During the week I dress “normally”, though I cut my cloth (as it were) according to the occasion. I’m in jeans and a shirt/jumper as often as I can be - and this time of the year in shorts; but I will put on a nice pair of slacks, shirt & tie, and a jacket if, e.g., I am seeing a family about a funeral, or taking a Church Meeting, or visiting the elegant Mrs. X who would otherwise think I was a slob.
At worship I preside wearing a suit and a black Genevan preaching gown, because it was given to me as a gift by the widow of a URC minister who wore it and who died just before I came to Bethel (the principle of courtesy trumping the principle of simplicity). Actually, Richard, I can see the point of wearing something “special” when presiding at the “unique” event of worship. I also agree that people who come to worship should wear clothes that don’t dis God - one shoul be “tidy”, as they say in Wales - so ideally they should be bought at Lord & Taylor. :)

14

John Meunier 06.22.10 at 1:08 pm

sartorial Constantinianism

A new favorite phrase for me.

15

Tony Buglass 06.22.10 at 5:27 pm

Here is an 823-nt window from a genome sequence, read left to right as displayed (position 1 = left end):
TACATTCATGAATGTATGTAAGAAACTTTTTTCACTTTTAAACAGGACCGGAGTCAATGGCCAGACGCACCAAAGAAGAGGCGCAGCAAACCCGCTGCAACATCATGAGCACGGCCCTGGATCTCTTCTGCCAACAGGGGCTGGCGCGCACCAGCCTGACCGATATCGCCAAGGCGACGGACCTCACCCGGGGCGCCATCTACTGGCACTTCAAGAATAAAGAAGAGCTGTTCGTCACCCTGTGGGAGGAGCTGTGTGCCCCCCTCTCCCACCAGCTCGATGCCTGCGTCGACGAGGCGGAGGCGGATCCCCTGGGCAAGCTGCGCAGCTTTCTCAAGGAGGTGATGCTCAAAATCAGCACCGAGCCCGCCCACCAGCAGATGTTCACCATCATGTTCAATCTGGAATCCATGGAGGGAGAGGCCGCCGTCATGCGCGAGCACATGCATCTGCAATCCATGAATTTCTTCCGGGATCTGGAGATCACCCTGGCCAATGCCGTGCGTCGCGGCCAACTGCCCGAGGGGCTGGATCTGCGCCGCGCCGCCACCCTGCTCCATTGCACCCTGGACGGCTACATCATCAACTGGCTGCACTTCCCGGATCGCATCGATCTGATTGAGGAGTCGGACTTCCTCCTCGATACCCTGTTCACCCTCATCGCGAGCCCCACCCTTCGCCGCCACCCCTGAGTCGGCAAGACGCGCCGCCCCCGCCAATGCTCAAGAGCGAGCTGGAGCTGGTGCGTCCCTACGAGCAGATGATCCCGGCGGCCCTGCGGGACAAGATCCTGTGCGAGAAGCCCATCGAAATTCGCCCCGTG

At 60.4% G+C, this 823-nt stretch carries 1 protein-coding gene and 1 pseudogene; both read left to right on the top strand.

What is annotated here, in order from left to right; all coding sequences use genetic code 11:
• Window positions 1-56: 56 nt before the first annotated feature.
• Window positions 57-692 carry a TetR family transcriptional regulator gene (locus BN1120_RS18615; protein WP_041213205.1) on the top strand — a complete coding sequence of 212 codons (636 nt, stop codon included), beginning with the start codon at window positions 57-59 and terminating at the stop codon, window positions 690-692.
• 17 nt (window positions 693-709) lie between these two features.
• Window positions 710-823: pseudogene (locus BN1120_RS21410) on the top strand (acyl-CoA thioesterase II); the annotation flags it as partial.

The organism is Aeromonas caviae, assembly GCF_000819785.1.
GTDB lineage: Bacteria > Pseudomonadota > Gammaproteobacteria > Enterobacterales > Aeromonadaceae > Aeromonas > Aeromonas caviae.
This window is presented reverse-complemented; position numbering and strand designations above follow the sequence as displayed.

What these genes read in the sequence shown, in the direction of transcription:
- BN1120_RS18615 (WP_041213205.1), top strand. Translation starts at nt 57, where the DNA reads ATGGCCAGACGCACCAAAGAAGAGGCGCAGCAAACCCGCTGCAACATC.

The clerical collar is a badge. And it can be very important in contexts such as hospital visiting - not about convenience, but about identity. There are about 40 different people who have the right to stand at your bedside when you’re ill, had your clothes taken away, and feel very vulnerable, and all of them have badges or uniforms of some sort. If I turn up in a collar and tie, perhaps with a name badge, I’m not actually helping the patient. If I turn up in a collar, it is perfectly clear who I am and why I’m there.

When I was a student, and we did our hospital chaplaincy training, some of the students refused to wear the collar on the grounds that we weren’t yet chaplains. One of them took that stance through the term, but for his last visit he wore a collar to see what difference it made. He said afterwards he wished he’d worn it from the very start - it bridged the gap between him and the patient much more quickly.

I also know of times when the collar has been an obstacle, and has reinforced unfortunate religious stereotypes, but I reckon the benefits outweigh the disadvantages - it really comes down the personality of the wearer.